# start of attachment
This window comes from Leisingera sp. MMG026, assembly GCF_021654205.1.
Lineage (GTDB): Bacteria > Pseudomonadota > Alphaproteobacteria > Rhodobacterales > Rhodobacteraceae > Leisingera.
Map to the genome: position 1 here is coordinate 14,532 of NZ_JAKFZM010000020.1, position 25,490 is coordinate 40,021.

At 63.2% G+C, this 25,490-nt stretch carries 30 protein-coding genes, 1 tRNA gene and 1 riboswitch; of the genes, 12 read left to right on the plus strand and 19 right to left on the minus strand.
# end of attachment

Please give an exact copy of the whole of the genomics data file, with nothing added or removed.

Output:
This window comes from Leisingera sp. MMG026, assembly GCF_021654205.1.
Lineage (GTDB): Bacteria > Pseudomonadota > Alphaproteobacteria > Rhodobacterales > Rhodobacteraceae > Leisingera.
Map to the genome: position 1 here is coordinate 14,532 of NZ_JAKFZM010000020.1, position 25,490 is coordinate 40,021.

At 63.2% G+C, this 25,490-nt stretch carries 30 protein-coding genes, 1 tRNA gene and 1 riboswitch; of the genes, 12 read left to right on the plus strand and 19 right to left on the minus strand.